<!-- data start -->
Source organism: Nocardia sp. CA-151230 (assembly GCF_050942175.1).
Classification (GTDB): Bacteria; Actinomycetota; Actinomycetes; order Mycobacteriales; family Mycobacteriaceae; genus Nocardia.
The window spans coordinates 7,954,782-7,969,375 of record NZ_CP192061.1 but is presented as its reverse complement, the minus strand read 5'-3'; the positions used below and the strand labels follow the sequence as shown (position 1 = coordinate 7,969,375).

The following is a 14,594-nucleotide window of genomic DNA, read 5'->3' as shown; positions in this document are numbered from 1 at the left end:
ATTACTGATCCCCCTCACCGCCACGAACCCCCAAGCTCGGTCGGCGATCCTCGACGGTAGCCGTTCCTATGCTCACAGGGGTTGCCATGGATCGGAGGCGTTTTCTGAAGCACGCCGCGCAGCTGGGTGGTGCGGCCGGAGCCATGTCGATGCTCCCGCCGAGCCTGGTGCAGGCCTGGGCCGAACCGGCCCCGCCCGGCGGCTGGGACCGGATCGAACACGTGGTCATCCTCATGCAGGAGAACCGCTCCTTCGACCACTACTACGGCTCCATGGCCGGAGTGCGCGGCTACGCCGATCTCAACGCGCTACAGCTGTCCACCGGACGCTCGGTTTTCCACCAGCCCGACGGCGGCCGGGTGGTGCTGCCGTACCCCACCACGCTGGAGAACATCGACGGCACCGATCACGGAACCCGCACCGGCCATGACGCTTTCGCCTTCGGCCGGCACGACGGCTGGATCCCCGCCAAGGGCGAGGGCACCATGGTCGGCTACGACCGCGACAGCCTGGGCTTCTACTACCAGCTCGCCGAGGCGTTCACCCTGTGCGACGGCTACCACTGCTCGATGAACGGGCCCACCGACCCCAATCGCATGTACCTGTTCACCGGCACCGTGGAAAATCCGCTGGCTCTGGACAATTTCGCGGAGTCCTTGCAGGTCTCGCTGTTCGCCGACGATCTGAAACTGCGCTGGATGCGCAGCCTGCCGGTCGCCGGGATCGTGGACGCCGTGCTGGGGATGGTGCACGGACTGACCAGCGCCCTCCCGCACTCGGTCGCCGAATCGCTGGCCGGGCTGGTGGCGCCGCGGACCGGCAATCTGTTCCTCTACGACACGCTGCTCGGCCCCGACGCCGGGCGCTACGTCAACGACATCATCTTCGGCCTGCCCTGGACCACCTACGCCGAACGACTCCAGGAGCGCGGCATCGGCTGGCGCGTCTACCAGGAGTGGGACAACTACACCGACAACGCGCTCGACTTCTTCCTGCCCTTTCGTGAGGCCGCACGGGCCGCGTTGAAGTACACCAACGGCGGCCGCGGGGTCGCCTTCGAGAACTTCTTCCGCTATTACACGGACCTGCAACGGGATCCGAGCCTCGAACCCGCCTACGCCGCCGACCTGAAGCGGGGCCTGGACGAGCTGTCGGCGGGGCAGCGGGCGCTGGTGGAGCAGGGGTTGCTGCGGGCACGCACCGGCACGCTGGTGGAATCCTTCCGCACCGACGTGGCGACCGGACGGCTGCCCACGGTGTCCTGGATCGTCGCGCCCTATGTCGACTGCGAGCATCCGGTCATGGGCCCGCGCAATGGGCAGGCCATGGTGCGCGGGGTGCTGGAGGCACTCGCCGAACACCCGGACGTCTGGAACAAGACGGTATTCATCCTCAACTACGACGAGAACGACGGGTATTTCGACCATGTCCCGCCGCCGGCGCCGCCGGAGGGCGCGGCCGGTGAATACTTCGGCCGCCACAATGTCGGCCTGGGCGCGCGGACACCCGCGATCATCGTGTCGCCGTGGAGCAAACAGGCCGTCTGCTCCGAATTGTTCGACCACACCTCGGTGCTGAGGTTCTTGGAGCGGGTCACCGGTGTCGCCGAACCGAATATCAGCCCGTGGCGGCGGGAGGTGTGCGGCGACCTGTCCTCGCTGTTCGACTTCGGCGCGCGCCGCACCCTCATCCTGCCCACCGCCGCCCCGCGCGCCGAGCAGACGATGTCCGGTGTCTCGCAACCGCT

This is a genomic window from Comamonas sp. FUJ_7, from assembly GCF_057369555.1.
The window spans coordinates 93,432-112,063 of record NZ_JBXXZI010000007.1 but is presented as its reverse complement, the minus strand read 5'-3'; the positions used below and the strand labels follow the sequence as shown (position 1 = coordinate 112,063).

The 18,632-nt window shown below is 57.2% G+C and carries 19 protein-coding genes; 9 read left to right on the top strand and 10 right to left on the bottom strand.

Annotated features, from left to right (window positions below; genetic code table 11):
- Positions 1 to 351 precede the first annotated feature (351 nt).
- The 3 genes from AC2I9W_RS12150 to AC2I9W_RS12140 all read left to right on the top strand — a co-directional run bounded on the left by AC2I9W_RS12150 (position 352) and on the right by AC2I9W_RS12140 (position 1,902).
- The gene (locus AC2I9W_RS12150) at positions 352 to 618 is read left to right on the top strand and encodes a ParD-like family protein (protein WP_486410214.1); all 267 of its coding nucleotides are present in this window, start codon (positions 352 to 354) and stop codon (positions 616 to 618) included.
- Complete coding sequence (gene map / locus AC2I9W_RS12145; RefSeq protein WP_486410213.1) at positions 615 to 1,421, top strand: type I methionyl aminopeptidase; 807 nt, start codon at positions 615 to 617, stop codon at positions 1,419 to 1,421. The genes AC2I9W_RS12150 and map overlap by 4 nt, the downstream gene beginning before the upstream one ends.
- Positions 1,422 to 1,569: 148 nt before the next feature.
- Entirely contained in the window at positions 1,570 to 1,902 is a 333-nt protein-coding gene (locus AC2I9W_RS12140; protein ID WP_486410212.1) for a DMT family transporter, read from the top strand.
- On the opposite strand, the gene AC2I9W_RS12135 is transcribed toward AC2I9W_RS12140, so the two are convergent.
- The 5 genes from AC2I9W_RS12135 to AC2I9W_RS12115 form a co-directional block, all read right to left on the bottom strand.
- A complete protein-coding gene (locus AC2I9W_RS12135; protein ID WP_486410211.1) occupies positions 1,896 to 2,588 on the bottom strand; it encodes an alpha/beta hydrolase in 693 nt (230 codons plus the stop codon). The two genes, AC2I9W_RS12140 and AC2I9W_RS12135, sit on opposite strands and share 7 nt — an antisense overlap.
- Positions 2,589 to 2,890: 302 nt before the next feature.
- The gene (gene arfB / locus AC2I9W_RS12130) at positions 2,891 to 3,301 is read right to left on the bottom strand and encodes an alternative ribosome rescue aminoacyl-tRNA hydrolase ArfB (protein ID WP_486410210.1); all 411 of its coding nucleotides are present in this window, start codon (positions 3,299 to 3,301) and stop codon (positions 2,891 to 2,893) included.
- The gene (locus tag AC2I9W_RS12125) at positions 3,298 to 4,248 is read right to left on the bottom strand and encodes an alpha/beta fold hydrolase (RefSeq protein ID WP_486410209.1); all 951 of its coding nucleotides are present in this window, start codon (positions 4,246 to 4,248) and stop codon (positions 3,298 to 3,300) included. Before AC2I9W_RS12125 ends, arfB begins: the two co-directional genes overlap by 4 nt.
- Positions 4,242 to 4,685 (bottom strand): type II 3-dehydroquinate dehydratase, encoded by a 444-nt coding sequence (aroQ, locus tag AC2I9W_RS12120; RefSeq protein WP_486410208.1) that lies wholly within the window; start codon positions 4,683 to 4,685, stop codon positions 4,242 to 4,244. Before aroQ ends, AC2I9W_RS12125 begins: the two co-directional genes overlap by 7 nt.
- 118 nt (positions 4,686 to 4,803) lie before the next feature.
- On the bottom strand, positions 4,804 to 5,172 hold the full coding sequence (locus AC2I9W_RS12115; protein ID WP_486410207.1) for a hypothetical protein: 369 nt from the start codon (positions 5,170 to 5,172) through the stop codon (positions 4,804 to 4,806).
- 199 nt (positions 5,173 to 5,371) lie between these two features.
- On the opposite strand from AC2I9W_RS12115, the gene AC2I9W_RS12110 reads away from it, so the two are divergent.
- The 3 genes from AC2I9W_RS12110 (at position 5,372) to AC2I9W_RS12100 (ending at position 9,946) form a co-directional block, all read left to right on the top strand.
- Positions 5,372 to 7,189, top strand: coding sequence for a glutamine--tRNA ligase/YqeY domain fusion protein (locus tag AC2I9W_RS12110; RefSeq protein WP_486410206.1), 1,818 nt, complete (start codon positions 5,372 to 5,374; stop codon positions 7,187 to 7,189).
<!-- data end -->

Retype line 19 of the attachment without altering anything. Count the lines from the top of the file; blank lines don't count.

- Positions 2,589 to 2,890: 302 nt before the next feature.